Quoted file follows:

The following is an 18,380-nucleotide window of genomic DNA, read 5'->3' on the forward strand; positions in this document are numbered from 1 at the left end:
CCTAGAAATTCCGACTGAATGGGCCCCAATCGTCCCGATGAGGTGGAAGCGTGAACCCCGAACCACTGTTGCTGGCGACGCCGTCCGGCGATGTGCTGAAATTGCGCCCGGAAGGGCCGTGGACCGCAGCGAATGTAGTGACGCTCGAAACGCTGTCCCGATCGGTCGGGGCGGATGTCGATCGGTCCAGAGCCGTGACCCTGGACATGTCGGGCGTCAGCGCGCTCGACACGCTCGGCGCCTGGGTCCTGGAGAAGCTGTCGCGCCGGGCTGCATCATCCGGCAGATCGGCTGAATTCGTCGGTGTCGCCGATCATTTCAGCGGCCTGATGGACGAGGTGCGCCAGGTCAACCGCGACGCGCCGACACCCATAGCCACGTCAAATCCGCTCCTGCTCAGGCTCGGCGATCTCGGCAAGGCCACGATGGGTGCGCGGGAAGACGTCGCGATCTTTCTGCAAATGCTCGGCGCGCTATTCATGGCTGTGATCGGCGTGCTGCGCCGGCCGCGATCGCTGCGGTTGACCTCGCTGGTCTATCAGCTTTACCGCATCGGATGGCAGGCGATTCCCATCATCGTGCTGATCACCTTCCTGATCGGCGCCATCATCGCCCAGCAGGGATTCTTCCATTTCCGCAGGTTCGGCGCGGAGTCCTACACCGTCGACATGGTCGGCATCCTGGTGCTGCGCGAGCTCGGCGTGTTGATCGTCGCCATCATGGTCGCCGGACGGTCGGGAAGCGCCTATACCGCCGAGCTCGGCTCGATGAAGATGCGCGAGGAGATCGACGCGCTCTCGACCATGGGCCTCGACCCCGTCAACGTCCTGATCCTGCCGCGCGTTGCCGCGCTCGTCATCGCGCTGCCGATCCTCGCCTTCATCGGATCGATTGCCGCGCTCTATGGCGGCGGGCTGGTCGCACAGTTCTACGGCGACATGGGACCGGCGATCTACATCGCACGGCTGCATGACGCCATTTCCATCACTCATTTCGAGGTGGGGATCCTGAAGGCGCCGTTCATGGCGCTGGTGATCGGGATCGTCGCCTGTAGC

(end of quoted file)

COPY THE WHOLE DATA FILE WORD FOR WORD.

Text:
The following is an 18,380-nucleotide window of genomic DNA, read 5'->3' on the forward strand; positions in this document are numbered from 1 at the left end:
CCTAGAAATTCCGACTGAATGGGCCCCAATCGTCCCGATGAGGTGGAAGCGTGAACCCCGAACCACTGTTGCTGGCGACGCCGTCCGGCGATGTGCTGAAATTGCGCCCGGAAGGGCCGTGGACCGCAGCGAATGTAGTGACGCTCGAAACGCTGTCCCGATCGGTCGGGGCGGATGTCGATCGGTCCAGAGCCGTGACCCTGGACATGTCGGGCGTCAGCGCGCTCGACACGCTCGGCGCCTGGGTCCTGGAGAAGCTGTCGCGCCGGGCTGCATCATCCGGCAGATCGGCTGAATTCGTCGGTGTCGCCGATCATTTCAGCGGCCTGATGGACGAGGTGCGCCAGGTCAACCGCGACGCGCCGACACCCATAGCCACGTCAAATCCGCTCCTGCTCAGGCTCGGCGATCTCGGCAAGGCCACGATGGGTGCGCGGGAAGACGTCGCGATCTTTCTGCAAATGCTCGGCGCGCTATTCATGGCTGTGATCGGCGTGCTGCGCCGGCCGCGATCGCTGCGGTTGACCTCGCTGGTCTATCAGCTTTACCGCATCGGATGGCAGGCGATTCCCATCATCGTGCTGATCACCTTCCTGATCGGCGCCATCATCGCCCAGCAGGGATTCTTCCATTTCCGCAGGTTCGGCGCGGAGTCCTACACCGTCGACATGGTCGGCATCCTGGTGCTGCGCGAGCTCGGCGTGTTGATCGTCGCCATCATGGTCGCCGGACGGTCGGGAAGCGCCTATACCGCCGAGCTCGGCTCGATGAAGATGCGCGAGGAGATCGACGCGCTCTCGACCATGGGCCTCGACCCCGTCAACGTCCTGATCCTGCCGCGCGTTGCCGCGCTCGTCATCGCGCTGCCGATCCTCGCCTTCATCGGATCGATTGCCGCGCTCTATGGCGGCGGGCTGGTCGCACAGTTCTACGGCGACATGGGACCGGCGATCTACATCGCACGGCTGCATGACGCCATTTCCATCACTCATTTCGAGGTGGGGATCCTGAAGGCGCCGTTCATGGCGCTGGTGATCGGGATCGTCGCCTGTAGC